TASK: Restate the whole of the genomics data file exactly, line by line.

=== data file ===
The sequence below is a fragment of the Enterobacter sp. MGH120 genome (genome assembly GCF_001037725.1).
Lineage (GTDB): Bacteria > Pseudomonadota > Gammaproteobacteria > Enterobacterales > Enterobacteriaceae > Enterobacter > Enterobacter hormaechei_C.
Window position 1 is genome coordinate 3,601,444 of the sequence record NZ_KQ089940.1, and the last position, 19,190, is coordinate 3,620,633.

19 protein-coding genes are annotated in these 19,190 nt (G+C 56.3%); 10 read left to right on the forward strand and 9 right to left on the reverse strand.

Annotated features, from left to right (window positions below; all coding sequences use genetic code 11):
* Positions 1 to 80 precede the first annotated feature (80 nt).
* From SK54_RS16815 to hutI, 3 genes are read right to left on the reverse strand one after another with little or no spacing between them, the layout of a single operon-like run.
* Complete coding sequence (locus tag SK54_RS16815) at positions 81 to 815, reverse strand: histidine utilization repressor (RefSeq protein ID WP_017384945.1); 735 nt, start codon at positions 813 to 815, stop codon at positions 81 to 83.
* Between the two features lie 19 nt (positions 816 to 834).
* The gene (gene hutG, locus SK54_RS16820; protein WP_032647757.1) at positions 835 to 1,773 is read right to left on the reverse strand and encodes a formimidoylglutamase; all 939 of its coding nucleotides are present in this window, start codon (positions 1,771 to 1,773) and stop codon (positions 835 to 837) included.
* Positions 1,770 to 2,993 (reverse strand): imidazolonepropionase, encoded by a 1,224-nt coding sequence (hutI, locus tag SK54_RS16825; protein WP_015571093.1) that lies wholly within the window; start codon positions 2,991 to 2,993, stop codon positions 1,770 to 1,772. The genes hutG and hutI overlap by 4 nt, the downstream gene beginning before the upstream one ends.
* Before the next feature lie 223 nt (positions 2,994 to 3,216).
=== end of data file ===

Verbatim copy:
The sequence below is a fragment of the Enterobacter sp. MGH120 genome (genome assembly GCF_001037725.1).
Lineage (GTDB): Bacteria > Pseudomonadota > Gammaproteobacteria > Enterobacterales > Enterobacteriaceae > Enterobacter > Enterobacter hormaechei_C.
Window position 1 is genome coordinate 3,601,444 of the sequence record NZ_KQ089940.1, and the last position, 19,190, is coordinate 3,620,633.

19 protein-coding genes are annotated in these 19,190 nt (G+C 56.3%); 10 read left to right on the forward strand and 9 right to left on the reverse strand.

Annotated features, from left to right (window positions below; all coding sequences use genetic code 11):
* Positions 1 to 80 precede the first annotated feature (80 nt).
* From SK54_RS16815 to hutI, 3 genes are read right to left on the reverse strand one after another with little or no spacing between them, the layout of a single operon-like run.
* Complete coding sequence (locus tag SK54_RS16815) at positions 81 to 815, reverse strand: histidine utilization repressor (RefSeq protein ID WP_017384945.1); 735 nt, start codon at positions 813 to 815, stop codon at positions 81 to 83.
* Between the two features lie 19 nt (positions 816 to 834).
* The gene (gene hutG, locus SK54_RS16820; protein WP_032647757.1) at positions 835 to 1,773 is read right to left on the reverse strand and encodes a formimidoylglutamase; all 939 of its coding nucleotides are present in this window, start codon (positions 1,771 to 1,773) and stop codon (positions 835 to 837) included.
* Positions 1,770 to 2,993 (reverse strand): imidazolonepropionase, encoded by a 1,224-nt coding sequence (hutI, locus tag SK54_RS16825; protein WP_015571093.1) that lies wholly within the window; start codon positions 2,991 to 2,993, stop codon positions 1,770 to 1,772. The genes hutG and hutI overlap by 4 nt, the downstream gene beginning before the upstream one ends.
* Before the next feature lie 223 nt (positions 2,994 to 3,216).